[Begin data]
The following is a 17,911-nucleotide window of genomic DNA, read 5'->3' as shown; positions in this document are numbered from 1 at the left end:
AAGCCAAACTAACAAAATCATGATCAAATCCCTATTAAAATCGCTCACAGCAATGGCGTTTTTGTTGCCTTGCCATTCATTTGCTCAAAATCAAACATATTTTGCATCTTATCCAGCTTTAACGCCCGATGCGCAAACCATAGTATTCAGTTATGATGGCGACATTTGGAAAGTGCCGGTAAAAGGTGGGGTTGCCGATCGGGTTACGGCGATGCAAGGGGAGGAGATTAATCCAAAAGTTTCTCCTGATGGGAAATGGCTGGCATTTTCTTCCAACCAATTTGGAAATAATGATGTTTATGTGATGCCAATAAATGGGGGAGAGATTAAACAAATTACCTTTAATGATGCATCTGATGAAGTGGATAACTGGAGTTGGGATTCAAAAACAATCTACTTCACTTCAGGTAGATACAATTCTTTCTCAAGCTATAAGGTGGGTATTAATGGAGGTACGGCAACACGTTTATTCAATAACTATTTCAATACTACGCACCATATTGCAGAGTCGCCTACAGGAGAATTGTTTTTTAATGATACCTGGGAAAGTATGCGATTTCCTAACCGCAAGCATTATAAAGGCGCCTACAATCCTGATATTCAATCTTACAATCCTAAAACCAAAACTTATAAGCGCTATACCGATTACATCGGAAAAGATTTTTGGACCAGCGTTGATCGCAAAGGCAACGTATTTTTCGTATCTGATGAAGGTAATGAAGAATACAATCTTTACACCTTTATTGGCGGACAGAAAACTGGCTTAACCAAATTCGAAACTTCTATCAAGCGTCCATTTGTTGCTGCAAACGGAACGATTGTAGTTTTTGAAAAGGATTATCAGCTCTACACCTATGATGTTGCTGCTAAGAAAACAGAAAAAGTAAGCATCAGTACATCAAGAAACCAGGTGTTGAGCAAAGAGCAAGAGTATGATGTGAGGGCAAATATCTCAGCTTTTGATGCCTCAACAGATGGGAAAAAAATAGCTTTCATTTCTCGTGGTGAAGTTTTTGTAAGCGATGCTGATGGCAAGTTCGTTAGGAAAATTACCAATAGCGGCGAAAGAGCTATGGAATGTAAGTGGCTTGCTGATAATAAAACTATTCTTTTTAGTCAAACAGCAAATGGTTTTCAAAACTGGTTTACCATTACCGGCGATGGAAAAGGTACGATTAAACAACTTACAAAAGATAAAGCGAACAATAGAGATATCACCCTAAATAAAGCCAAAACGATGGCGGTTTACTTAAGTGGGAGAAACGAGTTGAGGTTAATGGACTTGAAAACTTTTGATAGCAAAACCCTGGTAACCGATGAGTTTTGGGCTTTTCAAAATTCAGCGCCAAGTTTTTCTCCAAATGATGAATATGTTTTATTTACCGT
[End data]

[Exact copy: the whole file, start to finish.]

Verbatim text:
The following is a 17,911-nucleotide window of genomic DNA, read 5'->3' as shown; positions in this document are numbered from 1 at the left end:
AAGCCAAACTAACAAAATCATGATCAAATCCCTATTAAAATCGCTCACAGCAATGGCGTTTTTGTTGCCTTGCCATTCATTTGCTCAAAATCAAACATATTTTGCATCTTATCCAGCTTTAACGCCCGATGCGCAAACCATAGTATTCAGTTATGATGGCGACATTTGGAAAGTGCCGGTAAAAGGTGGGGTTGCCGATCGGGTTACGGCGATGCAAGGGGAGGAGATTAATCCAAAAGTTTCTCCTGATGGGAAATGGCTGGCATTTTCTTCCAACCAATTTGGAAATAATGATGTTTATGTGATGCCAATAAATGGGGGAGAGATTAAACAAATTACCTTTAATGATGCATCTGATGAAGTGGATAACTGGAGTTGGGATTCAAAAACAATCTACTTCACTTCAGGTAGATACAATTCTTTCTCAAGCTATAAGGTGGGTATTAATGGAGGTACGGCAACACGTTTATTCAATAACTATTTCAATACTACGCACCATATTGCAGAGTCGCCTACAGGAGAATTGTTTTTTAATGATACCTGGGAAAGTATGCGATTTCCTAACCGCAAGCATTATAAAGGCGCCTACAATCCTGATATTCAATCTTACAATCCTAAAACCAAAACTTATAAGCGCTATACCGATTACATCGGAAAAGATTTTTGGACCAGCGTTGATCGCAAAGGCAACGTATTTTTCGTATCTGATGAAGGTAATGAAGAATACAATCTTTACACCTTTATTGGCGGACAGAAAACTGGCTTAACCAAATTCGAAACTTCTATCAAGCGTCCATTTGTTGCTGCAAACGGAACGATTGTAGTTTTTGAAAAGGATTATCAGCTCTACACCTATGATGTTGCTGCTAAGAAAACAGAAAAAGTAAGCATCAGTACATCAAGAAACCAGGTGTTGAGCAAAGAGCAAGAGTATGATGTGAGGGCAAATATCTCAGCTTTTGATGCCTCAACAGATGGGAAAAAAATAGCTTTCATTTCTCGTGGTGAAGTTTTTGTAAGCGATGCTGATGGCAAGTTCGTTAGGAAAATTACCAATAGCGGCGAAAGAGCTATGGAATGTAAGTGGCTTGCTGATAATAAAACTATTCTTTTTAGTCAAACAGCAAATGGTTTTCAAAACTGGTTTACCATTACCGGCGATGGAAAAGGTACGATTAAACAACTTACAAAAGATAAAGCGAACAATAGAGATATCACCCTAAATAAAGCCAAAACGATGGCGGTTTACTTAAGTGGGAGAAACGAGTTGAGGTTAATGGACTTGAAAACTTTTGATAGCAAAACCCTGGTAACCGATGAGTTTTGGGCTTTTCAAAATTCAGCGCCAAGTTTTTCTCCAAATGATGAATATGTTTTATTTACCGT